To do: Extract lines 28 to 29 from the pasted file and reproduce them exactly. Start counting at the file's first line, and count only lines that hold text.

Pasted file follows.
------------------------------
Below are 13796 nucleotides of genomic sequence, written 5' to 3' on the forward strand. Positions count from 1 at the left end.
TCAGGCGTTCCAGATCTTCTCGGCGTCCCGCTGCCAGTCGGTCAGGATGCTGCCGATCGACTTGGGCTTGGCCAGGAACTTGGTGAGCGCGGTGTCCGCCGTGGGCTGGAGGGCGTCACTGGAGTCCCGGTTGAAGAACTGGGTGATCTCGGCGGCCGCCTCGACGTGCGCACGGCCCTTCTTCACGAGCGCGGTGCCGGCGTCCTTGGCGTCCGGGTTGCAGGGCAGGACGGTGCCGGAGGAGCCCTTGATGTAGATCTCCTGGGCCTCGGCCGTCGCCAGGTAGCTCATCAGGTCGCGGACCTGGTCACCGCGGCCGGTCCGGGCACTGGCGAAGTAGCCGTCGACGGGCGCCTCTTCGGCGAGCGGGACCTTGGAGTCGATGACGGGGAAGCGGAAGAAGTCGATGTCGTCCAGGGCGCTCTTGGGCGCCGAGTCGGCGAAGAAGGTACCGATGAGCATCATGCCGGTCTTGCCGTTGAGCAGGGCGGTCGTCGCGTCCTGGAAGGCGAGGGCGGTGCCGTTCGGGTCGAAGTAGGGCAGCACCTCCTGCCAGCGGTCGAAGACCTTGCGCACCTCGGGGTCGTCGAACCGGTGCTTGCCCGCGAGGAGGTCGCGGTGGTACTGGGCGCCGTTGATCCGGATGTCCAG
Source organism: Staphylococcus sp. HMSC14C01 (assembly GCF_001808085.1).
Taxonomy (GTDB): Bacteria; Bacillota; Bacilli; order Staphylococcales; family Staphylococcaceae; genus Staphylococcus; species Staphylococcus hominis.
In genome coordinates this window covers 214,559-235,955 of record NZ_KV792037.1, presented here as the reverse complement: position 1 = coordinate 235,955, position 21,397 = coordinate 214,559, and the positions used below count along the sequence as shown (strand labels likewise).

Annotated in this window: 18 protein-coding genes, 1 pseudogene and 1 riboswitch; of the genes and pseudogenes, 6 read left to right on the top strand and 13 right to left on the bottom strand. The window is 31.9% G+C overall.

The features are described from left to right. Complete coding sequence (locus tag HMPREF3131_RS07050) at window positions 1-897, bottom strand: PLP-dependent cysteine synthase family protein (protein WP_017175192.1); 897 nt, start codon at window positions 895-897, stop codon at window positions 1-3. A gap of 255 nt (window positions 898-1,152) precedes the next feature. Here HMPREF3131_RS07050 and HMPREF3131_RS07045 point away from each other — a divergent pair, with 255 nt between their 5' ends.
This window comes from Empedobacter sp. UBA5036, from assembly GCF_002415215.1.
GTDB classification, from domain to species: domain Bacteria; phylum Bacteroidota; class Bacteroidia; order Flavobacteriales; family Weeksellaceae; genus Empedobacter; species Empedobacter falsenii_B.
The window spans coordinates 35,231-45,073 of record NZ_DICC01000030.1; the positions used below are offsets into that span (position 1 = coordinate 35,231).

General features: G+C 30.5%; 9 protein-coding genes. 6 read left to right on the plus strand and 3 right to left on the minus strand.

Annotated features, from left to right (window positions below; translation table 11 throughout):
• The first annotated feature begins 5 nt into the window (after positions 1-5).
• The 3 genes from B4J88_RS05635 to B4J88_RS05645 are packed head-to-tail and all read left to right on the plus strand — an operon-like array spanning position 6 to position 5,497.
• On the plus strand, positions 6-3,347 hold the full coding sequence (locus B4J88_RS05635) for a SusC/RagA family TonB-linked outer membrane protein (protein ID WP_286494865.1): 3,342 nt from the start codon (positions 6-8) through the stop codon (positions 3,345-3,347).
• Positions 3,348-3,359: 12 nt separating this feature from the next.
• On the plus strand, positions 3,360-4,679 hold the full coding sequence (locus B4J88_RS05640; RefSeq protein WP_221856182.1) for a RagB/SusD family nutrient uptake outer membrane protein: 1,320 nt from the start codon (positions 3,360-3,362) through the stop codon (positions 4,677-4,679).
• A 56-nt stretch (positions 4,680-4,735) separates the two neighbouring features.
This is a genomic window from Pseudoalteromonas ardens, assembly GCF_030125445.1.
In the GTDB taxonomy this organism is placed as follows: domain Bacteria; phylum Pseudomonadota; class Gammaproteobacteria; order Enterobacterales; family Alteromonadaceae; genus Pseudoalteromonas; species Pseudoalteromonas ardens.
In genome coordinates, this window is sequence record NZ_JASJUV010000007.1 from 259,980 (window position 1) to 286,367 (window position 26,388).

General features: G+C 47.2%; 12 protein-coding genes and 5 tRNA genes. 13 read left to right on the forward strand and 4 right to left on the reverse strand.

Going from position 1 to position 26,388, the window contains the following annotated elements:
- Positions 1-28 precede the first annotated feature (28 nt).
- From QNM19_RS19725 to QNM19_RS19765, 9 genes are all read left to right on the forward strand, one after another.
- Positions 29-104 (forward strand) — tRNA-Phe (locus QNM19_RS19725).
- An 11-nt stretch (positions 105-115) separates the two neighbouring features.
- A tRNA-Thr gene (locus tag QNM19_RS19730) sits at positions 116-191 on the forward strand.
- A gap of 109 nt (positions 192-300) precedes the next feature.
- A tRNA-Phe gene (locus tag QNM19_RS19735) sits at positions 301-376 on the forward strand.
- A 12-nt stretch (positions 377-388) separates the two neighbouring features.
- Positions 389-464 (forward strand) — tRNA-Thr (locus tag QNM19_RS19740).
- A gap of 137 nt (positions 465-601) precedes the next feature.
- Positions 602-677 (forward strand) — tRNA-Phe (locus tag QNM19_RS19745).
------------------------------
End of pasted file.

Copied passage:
- A tRNA-Thr gene (locus tag QNM19_RS19730) sits at positions 116-191 on the forward strand.
- A gap of 109 nt (positions 192-300) precedes the next feature.